You will need answers to many questions. Choose a lender who will take the time to explain to you the variety of loan program options available and to assist you in making the right choice among those options. You need to feel comfortable that you will work well together. You can start with these questions.

  • What types of loans do they specialize in? Do they specialize in financing the types of real estate you intend to purchase?
  • Do they have a local underwriting capability? This may help you get a quick answer when you ask about qualifying for a loan.
  • How competitive are their rates? After comparison shopping, you´ll know the answer. Be careful about a lender who quotes rates significantly lower than everyone else´s. They may not deliver on the rate quoted, or the "low-rate mortgage" may have large fees or prepayment penalties attached, thus offsetting the attractiveness of the lower rate.

    During your interview, pay attention to whether the loan officer openly answers your questions and discloses fees. Once you´ve formed your list of a few potential candidates, ask for customer references. Call the customers to ask how the lender handled their loan, using the above questions as a guide. Ask if the lender promptly returns phone calls and answers questions correctly, produces loan documents quickly and accurately, and honors commitments. This may seem like a lot of work, but you don´t want to find out that you picked the wrong lender a week before closing.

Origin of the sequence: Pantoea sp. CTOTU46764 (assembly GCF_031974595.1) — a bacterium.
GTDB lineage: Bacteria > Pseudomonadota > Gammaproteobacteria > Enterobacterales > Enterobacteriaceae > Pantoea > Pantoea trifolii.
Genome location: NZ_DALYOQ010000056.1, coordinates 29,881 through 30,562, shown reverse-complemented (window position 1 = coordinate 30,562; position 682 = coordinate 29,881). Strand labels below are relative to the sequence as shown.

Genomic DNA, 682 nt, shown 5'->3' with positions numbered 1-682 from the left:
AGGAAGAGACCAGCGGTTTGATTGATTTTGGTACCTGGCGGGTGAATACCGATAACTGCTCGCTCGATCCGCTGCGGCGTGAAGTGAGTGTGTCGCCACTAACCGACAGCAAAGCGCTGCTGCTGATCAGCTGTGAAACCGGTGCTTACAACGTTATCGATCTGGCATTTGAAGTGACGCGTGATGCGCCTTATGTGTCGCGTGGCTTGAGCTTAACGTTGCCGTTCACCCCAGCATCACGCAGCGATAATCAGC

In sum, find a capable and knowledgeable lender through referrals. Look for overall good customer service. Remember, don´t just shop for the lowest quoted rate. "Quoted" lower rates do not guarantee the lender´s ability to get your loan approved. You must consider not only the interest rate but also the overall terms of the mortgage and the lender´s likelihood of honoring the quotes given.